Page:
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An American businessman intent on making a deal squinted at me across the table.
Then, beginning with the word, “Son,” he schooled my wife and I on why you’re never too old to try something new.
For years, we had entertained the notion of purchasing a small business. But by the time the owners were ready to sell, we were both in our 50s.
A decade earlier would have been ideal, I told the businessman after he put his offer on the table. But “at our age” we had some concerns.
The expression on his face screamed “poppycock,” but he patiently assured us we’d be OK. He told us he was 75 (he could have passed for 10 years younger), his wife was a bit younger and that they had no intention of getting out of business even though they were selling one property.
We talked for a while and soon struck a verbal deal, although it would fall through within a few weeks. Nine years later – now nearing our 60th year – they were finally ready to sell and this time, we took the plunge.
Olive Bryanton knows something about keeping busy and productive in her senior years. Last weekend, at 82, she became UPEI’s oldest-ever PhD recipient. She earned her master’s of education degree 10 years earlier.
I was fortunate to see first-hand this remarkable woman’s energy, insight, passion and commitment when I served with her on a volunteer, non-profit agency several years ago. She was an inspiration then and today, she continues to knock down outdated stereotypes about seniors and aging.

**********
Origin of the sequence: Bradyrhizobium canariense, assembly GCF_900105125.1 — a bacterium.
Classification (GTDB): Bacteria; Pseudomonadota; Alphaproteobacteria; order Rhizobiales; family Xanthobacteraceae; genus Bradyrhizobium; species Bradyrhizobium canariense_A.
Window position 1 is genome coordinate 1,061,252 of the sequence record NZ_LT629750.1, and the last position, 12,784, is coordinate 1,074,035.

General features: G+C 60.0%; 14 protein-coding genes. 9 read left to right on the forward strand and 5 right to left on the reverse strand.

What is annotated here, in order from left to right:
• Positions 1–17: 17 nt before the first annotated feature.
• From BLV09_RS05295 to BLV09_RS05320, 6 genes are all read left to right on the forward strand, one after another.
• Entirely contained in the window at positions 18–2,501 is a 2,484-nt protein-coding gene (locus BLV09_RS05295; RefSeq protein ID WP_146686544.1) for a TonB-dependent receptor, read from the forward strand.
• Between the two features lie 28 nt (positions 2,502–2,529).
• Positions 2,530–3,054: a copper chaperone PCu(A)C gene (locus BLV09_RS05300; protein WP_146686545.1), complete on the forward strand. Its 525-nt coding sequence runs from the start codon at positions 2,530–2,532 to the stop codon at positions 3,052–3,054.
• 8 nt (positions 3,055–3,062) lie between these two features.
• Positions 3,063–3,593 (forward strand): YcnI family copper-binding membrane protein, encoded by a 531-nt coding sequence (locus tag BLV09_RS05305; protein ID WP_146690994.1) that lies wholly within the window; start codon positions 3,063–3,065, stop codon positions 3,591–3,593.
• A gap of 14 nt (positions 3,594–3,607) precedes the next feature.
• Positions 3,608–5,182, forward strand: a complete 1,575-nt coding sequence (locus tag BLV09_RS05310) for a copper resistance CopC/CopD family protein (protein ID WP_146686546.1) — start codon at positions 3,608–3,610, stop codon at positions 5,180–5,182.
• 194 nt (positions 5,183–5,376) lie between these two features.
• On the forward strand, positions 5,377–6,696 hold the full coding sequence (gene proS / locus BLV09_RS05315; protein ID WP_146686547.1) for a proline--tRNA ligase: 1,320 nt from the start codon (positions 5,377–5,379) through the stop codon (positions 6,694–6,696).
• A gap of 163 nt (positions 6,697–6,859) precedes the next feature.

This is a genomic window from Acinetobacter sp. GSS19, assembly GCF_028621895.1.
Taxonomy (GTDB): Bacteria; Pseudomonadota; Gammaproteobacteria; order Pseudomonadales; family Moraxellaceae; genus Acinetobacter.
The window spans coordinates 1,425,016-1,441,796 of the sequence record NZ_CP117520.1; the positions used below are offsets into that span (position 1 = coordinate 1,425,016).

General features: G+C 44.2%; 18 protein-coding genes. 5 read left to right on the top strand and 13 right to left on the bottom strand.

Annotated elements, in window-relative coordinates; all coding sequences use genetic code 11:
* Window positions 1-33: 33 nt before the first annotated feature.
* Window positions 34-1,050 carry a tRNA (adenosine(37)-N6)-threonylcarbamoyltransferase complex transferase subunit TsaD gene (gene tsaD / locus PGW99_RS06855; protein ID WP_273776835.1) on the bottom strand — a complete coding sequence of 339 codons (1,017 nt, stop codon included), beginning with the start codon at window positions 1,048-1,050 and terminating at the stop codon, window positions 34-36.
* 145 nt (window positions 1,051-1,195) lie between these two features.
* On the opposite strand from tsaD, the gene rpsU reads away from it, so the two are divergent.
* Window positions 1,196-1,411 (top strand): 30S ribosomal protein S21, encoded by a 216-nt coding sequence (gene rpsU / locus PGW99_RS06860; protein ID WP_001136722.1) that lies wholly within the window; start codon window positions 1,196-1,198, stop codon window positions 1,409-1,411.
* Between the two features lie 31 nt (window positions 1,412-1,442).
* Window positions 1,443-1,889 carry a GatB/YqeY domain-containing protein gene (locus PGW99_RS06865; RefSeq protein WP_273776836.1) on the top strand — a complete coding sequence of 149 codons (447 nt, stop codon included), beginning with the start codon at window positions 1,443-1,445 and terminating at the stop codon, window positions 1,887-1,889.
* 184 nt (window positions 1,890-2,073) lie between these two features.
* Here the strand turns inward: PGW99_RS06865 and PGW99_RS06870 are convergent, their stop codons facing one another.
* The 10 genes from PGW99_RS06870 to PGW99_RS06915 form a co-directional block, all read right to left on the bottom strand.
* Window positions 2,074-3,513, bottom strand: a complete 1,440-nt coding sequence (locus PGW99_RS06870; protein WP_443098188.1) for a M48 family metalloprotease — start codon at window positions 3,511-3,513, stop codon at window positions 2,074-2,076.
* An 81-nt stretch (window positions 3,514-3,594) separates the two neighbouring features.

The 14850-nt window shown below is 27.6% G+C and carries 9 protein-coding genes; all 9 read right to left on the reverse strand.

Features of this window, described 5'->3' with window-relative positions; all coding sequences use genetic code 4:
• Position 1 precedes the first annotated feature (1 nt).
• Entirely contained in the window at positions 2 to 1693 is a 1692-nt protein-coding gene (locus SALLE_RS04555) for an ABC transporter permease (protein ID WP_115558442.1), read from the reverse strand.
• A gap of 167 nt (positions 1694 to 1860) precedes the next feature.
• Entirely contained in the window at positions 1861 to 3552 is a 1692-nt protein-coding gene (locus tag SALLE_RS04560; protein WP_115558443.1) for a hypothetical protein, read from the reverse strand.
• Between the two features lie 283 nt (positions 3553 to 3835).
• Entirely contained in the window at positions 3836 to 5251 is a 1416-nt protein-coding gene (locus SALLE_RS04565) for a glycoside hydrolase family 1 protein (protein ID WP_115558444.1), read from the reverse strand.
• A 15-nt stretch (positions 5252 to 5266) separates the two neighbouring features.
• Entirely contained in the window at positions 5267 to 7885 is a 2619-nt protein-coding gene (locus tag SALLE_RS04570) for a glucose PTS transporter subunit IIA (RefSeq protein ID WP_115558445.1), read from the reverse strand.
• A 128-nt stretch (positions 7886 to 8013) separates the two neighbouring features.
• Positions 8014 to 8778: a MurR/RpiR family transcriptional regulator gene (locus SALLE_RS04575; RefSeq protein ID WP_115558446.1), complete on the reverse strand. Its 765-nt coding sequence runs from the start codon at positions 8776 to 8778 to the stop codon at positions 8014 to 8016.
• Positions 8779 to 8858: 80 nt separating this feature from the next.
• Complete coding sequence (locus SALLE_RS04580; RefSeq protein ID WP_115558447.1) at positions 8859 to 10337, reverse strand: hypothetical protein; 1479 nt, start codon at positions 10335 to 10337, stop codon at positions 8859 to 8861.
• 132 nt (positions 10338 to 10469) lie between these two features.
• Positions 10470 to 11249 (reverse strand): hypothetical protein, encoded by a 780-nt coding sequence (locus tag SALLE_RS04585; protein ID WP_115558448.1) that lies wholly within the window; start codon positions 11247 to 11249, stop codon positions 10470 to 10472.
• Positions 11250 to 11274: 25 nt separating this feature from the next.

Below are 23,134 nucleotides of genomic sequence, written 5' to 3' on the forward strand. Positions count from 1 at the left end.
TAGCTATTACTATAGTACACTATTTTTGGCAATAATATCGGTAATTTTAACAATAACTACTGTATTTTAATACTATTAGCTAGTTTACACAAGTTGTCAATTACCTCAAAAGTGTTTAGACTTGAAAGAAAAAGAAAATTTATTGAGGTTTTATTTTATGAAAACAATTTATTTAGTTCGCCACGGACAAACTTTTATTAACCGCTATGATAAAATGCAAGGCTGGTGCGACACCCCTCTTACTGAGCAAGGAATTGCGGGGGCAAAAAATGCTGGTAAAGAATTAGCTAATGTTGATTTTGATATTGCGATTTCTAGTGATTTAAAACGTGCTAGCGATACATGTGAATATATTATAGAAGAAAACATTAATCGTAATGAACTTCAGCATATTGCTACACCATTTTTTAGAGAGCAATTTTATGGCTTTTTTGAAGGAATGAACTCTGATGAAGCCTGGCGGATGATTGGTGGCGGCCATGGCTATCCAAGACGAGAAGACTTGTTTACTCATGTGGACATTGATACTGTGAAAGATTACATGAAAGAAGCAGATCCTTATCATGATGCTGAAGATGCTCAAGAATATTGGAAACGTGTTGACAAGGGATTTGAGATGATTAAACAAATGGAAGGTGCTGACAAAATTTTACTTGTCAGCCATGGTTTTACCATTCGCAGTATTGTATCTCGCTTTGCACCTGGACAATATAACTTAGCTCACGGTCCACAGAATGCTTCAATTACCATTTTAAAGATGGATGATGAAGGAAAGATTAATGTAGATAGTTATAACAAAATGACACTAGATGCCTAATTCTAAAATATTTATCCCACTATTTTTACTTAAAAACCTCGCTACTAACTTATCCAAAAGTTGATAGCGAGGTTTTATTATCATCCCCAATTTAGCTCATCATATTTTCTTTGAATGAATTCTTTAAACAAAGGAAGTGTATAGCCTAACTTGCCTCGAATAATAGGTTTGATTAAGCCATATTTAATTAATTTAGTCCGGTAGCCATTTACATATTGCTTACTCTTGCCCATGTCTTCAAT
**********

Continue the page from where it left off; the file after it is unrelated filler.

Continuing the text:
The research for her PhD focused on 10 women 85 to 92 years old living in rural P.E.I. and what supported or limited their ability to continue living there. She found that with a little help from family, most remained active and involved in their communities. She concluded that people should look at seniors as contributors to society regardless of their age.
“Instead of looking at older people as vulnerable and needy,” she said in a recent Guardian interview, “we need to look at what strengths they have and build on those strengths.”
She might have been speaking about my mother-in-law. With family support and her own fierce determination, she lives at home where she works diligently on her crafts that will be sold in tourism shops this summer. Visitors are always welcome and her grandchildren and great-grandchildren all cherish a trip to Grammie Wanda’s.
She turns 93 in July.
Bryanton’s research has made it crystal clear that aging Islanders are not a drain on society, rather, they are contributors – to their community and to their families.
Her PhD now in hand, Bryanton shows no sign of slowing down. She’s planning a trip to Vietnam even as she starts a new research job at UPEI.
For anyone who’s ever hesitated to try something new because of advancing years, Bryanton offered this advice in The Guardian interview.
“In reality, age is not a factor. It’s whether you want to do it. If you really want to do it, go and do it. You’ll never regret it.”
She may be her own best example.
Congratulations, Dr. Bryanton.
Wayne Young is an instructor in the journalism program at Holland College in Charlottetown.